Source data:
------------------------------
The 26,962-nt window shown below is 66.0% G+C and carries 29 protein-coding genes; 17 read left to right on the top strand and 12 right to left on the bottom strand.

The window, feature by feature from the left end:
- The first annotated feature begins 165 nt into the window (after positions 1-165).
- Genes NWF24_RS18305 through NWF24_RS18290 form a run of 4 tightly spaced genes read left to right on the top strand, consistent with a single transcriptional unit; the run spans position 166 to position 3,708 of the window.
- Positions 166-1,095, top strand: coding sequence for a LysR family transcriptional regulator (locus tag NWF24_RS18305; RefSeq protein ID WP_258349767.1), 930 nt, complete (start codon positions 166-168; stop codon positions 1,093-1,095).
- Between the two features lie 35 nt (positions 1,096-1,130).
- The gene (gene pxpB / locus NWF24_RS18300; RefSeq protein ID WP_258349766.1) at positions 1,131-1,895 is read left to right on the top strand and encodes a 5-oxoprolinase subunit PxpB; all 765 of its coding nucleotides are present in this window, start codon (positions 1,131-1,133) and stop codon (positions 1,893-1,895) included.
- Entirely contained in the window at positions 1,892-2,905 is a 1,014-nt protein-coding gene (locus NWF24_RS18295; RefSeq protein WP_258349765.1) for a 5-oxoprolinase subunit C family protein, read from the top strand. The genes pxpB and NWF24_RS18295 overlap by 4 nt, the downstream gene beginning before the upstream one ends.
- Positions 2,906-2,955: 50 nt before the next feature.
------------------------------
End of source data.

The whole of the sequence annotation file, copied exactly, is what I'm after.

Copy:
The 26,962-nt window shown below is 66.0% G+C and carries 29 protein-coding genes; 17 read left to right on the top strand and 12 right to left on the bottom strand.

The window, feature by feature from the left end:
- The first annotated feature begins 165 nt into the window (after positions 1-165).
- Genes NWF24_RS18305 through NWF24_RS18290 form a run of 4 tightly spaced genes read left to right on the top strand, consistent with a single transcriptional unit; the run spans position 166 to position 3,708 of the window.
- Positions 166-1,095, top strand: coding sequence for a LysR family transcriptional regulator (locus tag NWF24_RS18305; RefSeq protein ID WP_258349767.1), 930 nt, complete (start codon positions 166-168; stop codon positions 1,093-1,095).
- Between the two features lie 35 nt (positions 1,096-1,130).
- The gene (gene pxpB / locus NWF24_RS18300; RefSeq protein ID WP_258349766.1) at positions 1,131-1,895 is read left to right on the top strand and encodes a 5-oxoprolinase subunit PxpB; all 765 of its coding nucleotides are present in this window, start codon (positions 1,131-1,133) and stop codon (positions 1,893-1,895) included.
- Entirely contained in the window at positions 1,892-2,905 is a 1,014-nt protein-coding gene (locus NWF24_RS18295; RefSeq protein WP_258349765.1) for a 5-oxoprolinase subunit C family protein, read from the top strand. The genes pxpB and NWF24_RS18295 overlap by 4 nt, the downstream gene beginning before the upstream one ends.
- Positions 2,906-2,955: 50 nt before the next feature.